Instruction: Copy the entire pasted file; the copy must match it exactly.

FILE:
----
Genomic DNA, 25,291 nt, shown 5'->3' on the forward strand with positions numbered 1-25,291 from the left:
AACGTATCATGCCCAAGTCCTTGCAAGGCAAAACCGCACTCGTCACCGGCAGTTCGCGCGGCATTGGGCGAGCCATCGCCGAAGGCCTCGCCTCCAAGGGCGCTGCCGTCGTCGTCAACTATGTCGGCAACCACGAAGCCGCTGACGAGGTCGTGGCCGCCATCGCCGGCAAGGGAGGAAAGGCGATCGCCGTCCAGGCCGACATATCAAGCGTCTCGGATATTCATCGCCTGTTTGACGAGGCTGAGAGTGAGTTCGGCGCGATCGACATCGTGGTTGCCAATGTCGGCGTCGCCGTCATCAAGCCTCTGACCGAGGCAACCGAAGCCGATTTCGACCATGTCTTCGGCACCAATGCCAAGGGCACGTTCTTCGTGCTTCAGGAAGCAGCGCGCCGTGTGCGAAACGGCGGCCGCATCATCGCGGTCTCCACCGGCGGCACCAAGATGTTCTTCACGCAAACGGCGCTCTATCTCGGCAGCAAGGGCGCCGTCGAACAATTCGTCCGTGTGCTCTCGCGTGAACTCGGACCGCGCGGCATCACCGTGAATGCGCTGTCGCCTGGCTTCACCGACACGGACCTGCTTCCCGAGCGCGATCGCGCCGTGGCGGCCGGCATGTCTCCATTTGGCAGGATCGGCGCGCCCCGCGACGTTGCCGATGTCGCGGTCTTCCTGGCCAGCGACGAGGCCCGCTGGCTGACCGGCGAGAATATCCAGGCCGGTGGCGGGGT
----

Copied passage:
Genomic DNA, 25,291 nt, shown 5'->3' on the forward strand with positions numbered 1-25,291 from the left:
AACGTATCATGCCCAAGTCCTTGCAAGGCAAAACCGCACTCGTCACCGGCAGTTCGCGCGGCATTGGGCGAGCCATCGCCGAAGGCCTCGCCTCCAAGGGCGCTGCCGTCGTCGTCAACTATGTCGGCAACCACGAAGCCGCTGACGAGGTCGTGGCCGCCATCGCCGGCAAGGGAGGAAAGGCGATCGCCGTCCAGGCCGACATATCAAGCGTCTCGGATATTCATCGCCTGTTTGACGAGGCTGAGAGTGAGTTCGGCGCGATCGACATCGTGGTTGCCAATGTCGGCGTCGCCGTCATCAAGCCTCTGACCGAGGCAACCGAAGCCGATTTCGACCATGTCTTCGGCACCAATGCCAAGGGCACGTTCTTCGTGCTTCAGGAAGCAGCGCGCCGTGTGCGAAACGGCGGCCGCATCATCGCGGTCTCCACCGGCGGCACCAAGATGTTCTTCACGCAAACGGCGCTCTATCTCGGCAGCAAGGGCGCCGTCGAACAATTCGTCCGTGTGCTCTCGCGTGAACTCGGACCGCGCGGCATCACCGTGAATGCGCTGTCGCCTGGCTTCACCGACACGGACCTGCTTCCCGAGCGCGATCGCGCCGTGGCGGCCGGCATGTCTCCATTTGGCAGGATCGGCGCGCCCCGCGACGTTGCCGATGTCGCGGTCTTCCTGGCCAGCGACGAGGCCCGCTGGCTGACCGGCGAGAATATCCAGGCCGGTGGCGGGGT